A third film seems to be the biggest pitfall in nearly every trilogy. Some see it as a challenge, and that’s likely what propelled director Christopher Nolan to return to the helm of the franchise he rebooted in 2005 with Batman Begins and hit out of the park in 2008 with The Dark Knight. Nolan has been trending steadily upward and seemed to be making strides to not only top his second Batman film, but also send him off with the knowledge that he created one of the greatest trilogies of the modern age and avoided the common trappings of the blockbuster films in the post-Avatar 3D era. Perhaps that was simply too much to accomplish, but The Dark Knight Rises stands as evidence that you can still stick the landing three films later.
Several years after the death of Harvey Dent (Aaron Eckhart), the wanted Batman is still a no-show in Gotham City. Crime has trended downwards since the “Dent Act” has thrown a slew of criminals behind bars, but there is still hushed talk of whether the caped crusader will ever appear again. Despite putting away the cape and cowl, Bruce Wayne (Christian Bale) hasn’t appeared publicly and is holed up in his mansion, leading many to believe he has pulled a Howard Hughes. When a new evil springs up in the form of the monstrous and diabolical masked terrorist Bane (Tom Hardy), it sets up a challenge that will test Wayne in every way.
There is a dreariness that permeates this 165 minute feast for the eyes and mind, and the pacing is critically slow in the first hour. A blitzkrieg of new characters is followed up by new plotlines that are hard to connect and keep track of. A mysterious thief named Selina Kyle (Anne Hathaway) is the standout of all the newcomers, as she is never clearly black or white. This gives her the ability to be the much-needed wildcard in a film full of straight arrows. With all of the new faces it takes nearly an hour for Batman to show up. Yet he blows onto the screen in such a triumphant manner that you might only have qualms with this upon reflection, which is exactly why I’m harping on this point. The wait for Batman should open the floodgate for him, yet Nolan seems more interested in telling the story of the other players in the film. Even Bruce Wayne likely ends up with more screen time. How a film called The Dark Knight Rises can have so little of the Dark Knight is head scratching, but if you’ve been on this journey up to now, you might expect this. Nolan isn’t interested in giving you what you want. His story is more precious than selling a slew of brightly colored toys. This is a film that contains Catwoman (Selina Kyle) who is never called Catwoman, nor utilizes a whip or any discernible claws, though her goggles do flip up to resemble cat ears.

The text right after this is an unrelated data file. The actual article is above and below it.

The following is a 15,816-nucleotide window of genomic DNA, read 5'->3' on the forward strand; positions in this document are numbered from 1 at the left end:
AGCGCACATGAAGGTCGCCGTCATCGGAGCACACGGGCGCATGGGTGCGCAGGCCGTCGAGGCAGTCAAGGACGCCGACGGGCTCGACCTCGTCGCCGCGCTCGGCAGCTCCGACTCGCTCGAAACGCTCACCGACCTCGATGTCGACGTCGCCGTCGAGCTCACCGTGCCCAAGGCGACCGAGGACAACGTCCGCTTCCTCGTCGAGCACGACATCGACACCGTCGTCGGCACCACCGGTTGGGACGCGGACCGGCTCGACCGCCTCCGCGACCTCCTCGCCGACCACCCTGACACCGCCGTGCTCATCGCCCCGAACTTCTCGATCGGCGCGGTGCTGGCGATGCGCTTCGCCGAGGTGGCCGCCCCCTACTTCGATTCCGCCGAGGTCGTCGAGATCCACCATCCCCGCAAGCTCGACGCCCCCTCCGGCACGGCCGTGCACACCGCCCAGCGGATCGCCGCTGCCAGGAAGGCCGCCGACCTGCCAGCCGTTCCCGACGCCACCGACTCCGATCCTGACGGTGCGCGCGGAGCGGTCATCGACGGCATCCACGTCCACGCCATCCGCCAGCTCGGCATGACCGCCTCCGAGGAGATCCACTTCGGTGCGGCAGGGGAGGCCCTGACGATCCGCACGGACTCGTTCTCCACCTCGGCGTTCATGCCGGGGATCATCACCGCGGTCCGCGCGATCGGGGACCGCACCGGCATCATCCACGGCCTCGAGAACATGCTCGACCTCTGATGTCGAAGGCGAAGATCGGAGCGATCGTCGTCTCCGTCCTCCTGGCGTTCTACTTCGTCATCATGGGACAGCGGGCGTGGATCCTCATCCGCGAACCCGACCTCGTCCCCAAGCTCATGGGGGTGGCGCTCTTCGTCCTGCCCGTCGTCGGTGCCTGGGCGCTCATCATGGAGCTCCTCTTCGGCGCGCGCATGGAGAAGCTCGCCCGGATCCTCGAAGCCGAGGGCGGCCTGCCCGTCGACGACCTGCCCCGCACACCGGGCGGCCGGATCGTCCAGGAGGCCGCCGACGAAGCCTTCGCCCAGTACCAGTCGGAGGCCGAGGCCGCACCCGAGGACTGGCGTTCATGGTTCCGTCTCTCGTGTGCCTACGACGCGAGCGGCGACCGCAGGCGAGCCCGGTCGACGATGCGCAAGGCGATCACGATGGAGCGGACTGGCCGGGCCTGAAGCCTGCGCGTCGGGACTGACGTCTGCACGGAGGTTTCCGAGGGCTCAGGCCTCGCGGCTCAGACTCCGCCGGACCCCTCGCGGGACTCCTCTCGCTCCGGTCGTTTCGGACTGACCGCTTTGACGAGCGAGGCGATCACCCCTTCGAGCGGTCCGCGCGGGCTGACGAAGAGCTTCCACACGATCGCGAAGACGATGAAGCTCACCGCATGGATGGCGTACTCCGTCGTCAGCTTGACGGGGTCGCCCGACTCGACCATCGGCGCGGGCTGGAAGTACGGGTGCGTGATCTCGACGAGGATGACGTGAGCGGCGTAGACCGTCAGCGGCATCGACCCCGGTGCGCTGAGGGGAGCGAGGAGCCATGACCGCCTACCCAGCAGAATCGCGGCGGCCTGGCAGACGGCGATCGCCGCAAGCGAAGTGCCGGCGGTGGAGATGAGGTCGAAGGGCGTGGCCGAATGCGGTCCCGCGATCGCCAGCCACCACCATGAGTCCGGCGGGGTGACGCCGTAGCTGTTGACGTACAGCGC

That’s all fine and good if the story takes the lack of Batman and gives us capable and compelling characters to follow in his stead. The issue isn’t that other newcomers John Blake (Joseph Gordon-Levitt) and wealthy philanthropist Miranda Tate (Marion Cotillard) aren’t interesting. Instead, they have to share too much of the screen. The one major failing here is that there are simply too many characters. This bloats the runtime and makes things hard to keep track of. As for Bane, he seems bent on destruction, but his flowery language (which is a wonderful juxtaposition to his appearance) and way his voice fills the room can make him hard to understand. Yet, every time he speaks you can feel yourself on edge, ears at full capability. The effect is deliriously disorientating the way his voice seems to come from every corner of the room. Additionally, Bane’s fighting capability is a new wrinkle for the villains in Nolan’s trilogy, as no one to this point has really been capable of testing Batman in one-on-one combat.
Fans of the character will know that Bane has long been hailed as Batman’s equal in fighting prowess, intellect, and superior in strength. As with all of his previous films in this trilogy, Nolan’s emphasis on using practical effects pays off in spades. Here, the payoff begins right from the opening sequence in which a plane is hijacked and then destroyed as it is suspended from another, larger plane above it. The sequence is thrilling but most notable is that it occurs in broad daylight. This marks a change in this film that sets it apart from the previous two. Instead of hiding in shadows and night, we finally see Batman in broad daylight fighting various foes. Another change is that an emotional all-out brawl with Bane occurs without quick cuts which are a welcome change from the first two films.